Stages of Federalism
Federalism is the mixed or compound mode of government, combining a general government with regional governments in a single political system. There was many stages that came into play to form this type of government style.
During the time period of 1776-1860, America was primarily a rural nation of farmers. Many Americans rarely ever left their home state and many other Americans actually never once stepped foot in another state throughout their whole lifetime. Although ratification of the Articles of Confederation and Perpetual Union on March 1, 1781, did establish the United States of America, personal allegiance was still directed more toward the individual’s home state than to the nation. It was an era of what federalism scholars have called “dual federalism.” This is where states were expected to be the primary instrument of governance in domestic affairs. Dual federalism is also the political theory that two different governments share sovereign power over a certain region or people. The theory works as a type of check to ensure corruption does not impact either government.
However, even before the Constitution’s ratification, the federal government found ways to provide state and local government’s assistance to encourage them to pursue national policy objectives. Congress did not have the power to collect taxes during this time period. They relied heavily on state donation to fund the government. The Land Ordinance was founded in 1785, generated revenue for the government by authorizing the sale of land acquired from Great Britain at the conclusion of the American Revolutionary War. The Ordinance also required every new township incorporated in those lands, called the Ohio Country, to be subdivided into 36 lots, the United Stated gained 29 of those lots. Congress gained power to collect and lay taxes in 1786. This was a huge move for congress, and all of this came into effect after dual federalism was issued as a government power. The fourteenth amendment was one thing that came out of dual federalism. The fourteenth amendment introduced 3 clauses, the privileges and immunities clause, the due process clause, and the equal protection clause. The economy became a national, industrialized economy. This is known as industrialism. The economy near the beginning of the 20th century had a stronger regulatory role. The Great Depression occurred in 1929 when the stock market crashed. The national government had to grow dramatically, which consequently took power away from the states.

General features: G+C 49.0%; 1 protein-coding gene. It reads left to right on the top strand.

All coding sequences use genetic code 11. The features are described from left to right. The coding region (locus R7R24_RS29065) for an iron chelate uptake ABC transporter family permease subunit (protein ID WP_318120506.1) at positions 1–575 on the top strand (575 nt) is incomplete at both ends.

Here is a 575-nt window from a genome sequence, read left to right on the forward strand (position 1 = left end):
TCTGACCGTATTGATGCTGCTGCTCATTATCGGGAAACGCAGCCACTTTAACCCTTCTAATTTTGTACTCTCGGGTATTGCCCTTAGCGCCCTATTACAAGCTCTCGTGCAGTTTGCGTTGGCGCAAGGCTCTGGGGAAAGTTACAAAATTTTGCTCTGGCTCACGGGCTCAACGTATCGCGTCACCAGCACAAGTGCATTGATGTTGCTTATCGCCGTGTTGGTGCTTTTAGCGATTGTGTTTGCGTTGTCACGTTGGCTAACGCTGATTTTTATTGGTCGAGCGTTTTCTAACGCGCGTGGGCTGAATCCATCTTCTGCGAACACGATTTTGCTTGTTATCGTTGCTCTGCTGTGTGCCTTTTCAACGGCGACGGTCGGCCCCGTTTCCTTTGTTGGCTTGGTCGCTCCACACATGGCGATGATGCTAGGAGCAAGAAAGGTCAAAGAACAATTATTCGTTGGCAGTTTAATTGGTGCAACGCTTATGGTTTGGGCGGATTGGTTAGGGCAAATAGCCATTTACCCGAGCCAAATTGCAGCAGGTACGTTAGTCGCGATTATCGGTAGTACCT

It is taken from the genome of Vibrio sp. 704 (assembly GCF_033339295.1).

The conservative coalition actively sought concessions to ensure that any new federal programs, including any new grants to state and local governments, respected state rights. As a result, the grant-in-aid programs adopted during this time period tended to be in policy areas where state and local governments were already active. These governments were located in areas such as education, health care, and highway construction,...